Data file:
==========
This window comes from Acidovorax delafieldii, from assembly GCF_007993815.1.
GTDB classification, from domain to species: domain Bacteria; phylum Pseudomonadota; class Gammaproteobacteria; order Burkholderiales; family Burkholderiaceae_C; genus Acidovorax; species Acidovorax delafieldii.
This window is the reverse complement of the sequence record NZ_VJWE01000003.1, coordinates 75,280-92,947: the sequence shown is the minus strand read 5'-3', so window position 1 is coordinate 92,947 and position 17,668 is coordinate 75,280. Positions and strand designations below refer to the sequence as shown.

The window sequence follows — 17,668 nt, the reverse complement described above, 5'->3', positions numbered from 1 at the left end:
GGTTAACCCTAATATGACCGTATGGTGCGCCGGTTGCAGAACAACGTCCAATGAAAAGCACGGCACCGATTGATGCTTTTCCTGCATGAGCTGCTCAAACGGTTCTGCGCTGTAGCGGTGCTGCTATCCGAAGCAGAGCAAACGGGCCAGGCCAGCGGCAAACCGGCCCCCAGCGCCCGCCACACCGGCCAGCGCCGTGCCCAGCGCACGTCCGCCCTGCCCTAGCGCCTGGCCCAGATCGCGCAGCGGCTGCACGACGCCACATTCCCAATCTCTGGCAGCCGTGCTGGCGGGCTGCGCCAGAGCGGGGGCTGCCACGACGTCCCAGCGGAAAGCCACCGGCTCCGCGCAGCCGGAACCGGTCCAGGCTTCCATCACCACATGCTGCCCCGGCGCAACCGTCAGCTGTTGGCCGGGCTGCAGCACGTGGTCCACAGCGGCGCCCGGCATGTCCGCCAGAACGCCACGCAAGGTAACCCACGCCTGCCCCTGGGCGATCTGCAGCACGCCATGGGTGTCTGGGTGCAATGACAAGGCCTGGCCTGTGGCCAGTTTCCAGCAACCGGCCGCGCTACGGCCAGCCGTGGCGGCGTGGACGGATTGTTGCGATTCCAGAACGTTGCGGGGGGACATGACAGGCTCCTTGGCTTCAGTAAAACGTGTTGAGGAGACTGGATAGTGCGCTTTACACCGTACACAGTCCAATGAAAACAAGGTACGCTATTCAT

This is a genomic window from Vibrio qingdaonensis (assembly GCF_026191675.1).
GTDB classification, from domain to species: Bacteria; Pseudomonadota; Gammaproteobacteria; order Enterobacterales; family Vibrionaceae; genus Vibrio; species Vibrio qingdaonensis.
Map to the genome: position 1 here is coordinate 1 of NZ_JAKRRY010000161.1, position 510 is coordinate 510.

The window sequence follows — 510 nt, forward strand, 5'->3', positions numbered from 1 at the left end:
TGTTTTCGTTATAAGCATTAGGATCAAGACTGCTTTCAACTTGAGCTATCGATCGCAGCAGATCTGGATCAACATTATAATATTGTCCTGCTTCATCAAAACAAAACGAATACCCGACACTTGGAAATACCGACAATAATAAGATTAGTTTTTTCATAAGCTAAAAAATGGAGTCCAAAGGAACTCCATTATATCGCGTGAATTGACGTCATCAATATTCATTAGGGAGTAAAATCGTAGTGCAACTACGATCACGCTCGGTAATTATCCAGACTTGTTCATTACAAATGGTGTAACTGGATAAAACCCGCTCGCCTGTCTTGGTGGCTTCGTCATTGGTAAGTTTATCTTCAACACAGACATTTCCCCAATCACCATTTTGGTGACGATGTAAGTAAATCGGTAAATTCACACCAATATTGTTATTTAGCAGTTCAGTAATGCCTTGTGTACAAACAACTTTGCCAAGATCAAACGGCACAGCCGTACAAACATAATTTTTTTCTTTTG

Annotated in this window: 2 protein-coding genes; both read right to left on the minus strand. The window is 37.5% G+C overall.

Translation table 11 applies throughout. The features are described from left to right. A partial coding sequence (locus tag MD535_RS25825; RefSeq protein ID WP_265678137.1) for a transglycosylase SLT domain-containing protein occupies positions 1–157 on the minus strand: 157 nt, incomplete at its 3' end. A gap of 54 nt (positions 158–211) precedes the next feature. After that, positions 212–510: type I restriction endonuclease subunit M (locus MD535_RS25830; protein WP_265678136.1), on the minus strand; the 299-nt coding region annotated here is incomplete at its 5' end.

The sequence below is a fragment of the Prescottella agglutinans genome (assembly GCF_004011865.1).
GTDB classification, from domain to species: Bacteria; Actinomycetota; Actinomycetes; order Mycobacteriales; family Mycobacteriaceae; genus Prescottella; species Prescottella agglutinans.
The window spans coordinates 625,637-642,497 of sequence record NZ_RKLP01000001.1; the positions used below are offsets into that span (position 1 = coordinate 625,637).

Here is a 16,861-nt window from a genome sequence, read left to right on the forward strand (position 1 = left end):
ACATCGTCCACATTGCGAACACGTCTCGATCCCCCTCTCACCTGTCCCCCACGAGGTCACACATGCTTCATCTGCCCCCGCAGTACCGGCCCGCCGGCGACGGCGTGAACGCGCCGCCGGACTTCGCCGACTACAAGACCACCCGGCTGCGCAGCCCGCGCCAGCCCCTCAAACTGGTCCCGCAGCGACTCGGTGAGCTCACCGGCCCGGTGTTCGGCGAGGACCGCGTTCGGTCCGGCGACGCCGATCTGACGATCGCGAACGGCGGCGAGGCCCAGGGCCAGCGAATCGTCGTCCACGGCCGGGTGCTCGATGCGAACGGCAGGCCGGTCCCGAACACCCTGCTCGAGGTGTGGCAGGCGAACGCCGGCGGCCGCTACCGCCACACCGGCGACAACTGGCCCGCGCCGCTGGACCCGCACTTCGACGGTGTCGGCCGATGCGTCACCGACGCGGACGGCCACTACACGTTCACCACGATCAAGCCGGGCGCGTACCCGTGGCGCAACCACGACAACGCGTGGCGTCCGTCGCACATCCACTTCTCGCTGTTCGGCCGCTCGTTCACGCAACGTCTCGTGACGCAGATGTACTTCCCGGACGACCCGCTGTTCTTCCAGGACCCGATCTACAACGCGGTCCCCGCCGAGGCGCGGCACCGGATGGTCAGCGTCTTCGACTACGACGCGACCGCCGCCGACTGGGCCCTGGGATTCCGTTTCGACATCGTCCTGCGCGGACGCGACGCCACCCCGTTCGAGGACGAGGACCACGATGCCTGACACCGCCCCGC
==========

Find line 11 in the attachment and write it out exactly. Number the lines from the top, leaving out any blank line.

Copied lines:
Annotated in this window: 2 protein-coding genes; both read right to left on the minus strand. The window is 37.5% G+C overall.